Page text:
Monday 15 June 2009

Missing the point

When Tory MP Derek Conway was caught out paying large sums of taxpayers' cash to his sons, the real scandal for me was not simply that they were his sons, but that they appeared to have done very little to earn the money which they were paid.

I can understand why people might think that there is something inherently wrong with the idea that elected members should employ their relatives, and the news that one in four of Wales' AMs employs a relative sounds intuitively to be a high proportion. But provided that the people are selected on merit, and there is some sort of control that they actually earn what they are paid, I'm not convinced that the practice is necessarily and universally wrong.

In any other walk of life, would being related to the boss automatically disqualify someone from doing a job? I don't think it would, or should. And which is the bigger scandal – appointing a relative who does the job thoroughly and professionally, or appointing someone unrelated who does very little?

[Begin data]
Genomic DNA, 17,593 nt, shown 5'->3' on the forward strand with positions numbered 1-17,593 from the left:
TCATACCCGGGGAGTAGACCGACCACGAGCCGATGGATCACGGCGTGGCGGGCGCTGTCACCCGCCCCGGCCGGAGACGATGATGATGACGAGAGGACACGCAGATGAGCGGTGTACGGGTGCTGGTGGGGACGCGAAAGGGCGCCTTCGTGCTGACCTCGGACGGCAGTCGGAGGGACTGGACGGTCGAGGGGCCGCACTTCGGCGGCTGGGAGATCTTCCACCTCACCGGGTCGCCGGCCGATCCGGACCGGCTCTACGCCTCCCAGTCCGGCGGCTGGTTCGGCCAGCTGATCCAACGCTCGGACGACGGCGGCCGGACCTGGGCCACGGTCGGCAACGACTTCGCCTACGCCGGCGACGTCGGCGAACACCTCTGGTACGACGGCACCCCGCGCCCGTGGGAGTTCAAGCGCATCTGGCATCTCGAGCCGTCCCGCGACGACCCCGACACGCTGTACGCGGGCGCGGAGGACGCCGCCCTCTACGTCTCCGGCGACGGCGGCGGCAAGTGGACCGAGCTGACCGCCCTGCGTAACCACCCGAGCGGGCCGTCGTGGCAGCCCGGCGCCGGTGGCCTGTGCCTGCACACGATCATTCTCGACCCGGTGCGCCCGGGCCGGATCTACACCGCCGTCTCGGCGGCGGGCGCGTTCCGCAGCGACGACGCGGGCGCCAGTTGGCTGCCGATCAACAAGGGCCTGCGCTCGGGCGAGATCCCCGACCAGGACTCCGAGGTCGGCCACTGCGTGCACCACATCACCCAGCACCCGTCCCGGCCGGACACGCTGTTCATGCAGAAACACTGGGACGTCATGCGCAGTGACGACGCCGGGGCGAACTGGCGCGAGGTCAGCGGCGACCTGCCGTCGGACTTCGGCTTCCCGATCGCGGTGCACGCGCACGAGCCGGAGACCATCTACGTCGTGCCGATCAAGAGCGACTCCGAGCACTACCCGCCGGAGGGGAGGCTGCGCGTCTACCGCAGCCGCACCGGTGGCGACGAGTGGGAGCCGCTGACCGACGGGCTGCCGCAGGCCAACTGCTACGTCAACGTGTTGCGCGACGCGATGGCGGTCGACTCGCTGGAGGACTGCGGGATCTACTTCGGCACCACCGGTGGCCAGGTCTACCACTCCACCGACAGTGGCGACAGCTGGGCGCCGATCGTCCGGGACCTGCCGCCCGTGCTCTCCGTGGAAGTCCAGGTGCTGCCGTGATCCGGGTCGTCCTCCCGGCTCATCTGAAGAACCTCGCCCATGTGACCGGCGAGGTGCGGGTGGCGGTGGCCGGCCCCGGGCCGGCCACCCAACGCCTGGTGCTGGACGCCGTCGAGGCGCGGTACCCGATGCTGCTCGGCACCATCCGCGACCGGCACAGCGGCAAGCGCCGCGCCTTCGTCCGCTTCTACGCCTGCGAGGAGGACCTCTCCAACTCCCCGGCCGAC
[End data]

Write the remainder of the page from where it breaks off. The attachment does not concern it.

Merely prohibiting our elected politicians from employing their relatives misses the point, I fear. The real loopholes that need to be plugged are the method of appointment and the lack of any objective assessment of whether their employees are actually earning what they get paid.

1 comment:

Anonymous said...

there's a lot to be said for employing a member of your family. COnfidentiality is the main one- that is they're more likely to keep you confidence - which is very important in this job.

The other, for many AMs and MPs being a politician is very disrupting for the family. Employing a wife or husband at least means that side of life can be maintained and I'd imagine, make it more likely that the politician will turn up to the local Merched y Wawr or YFCs event too.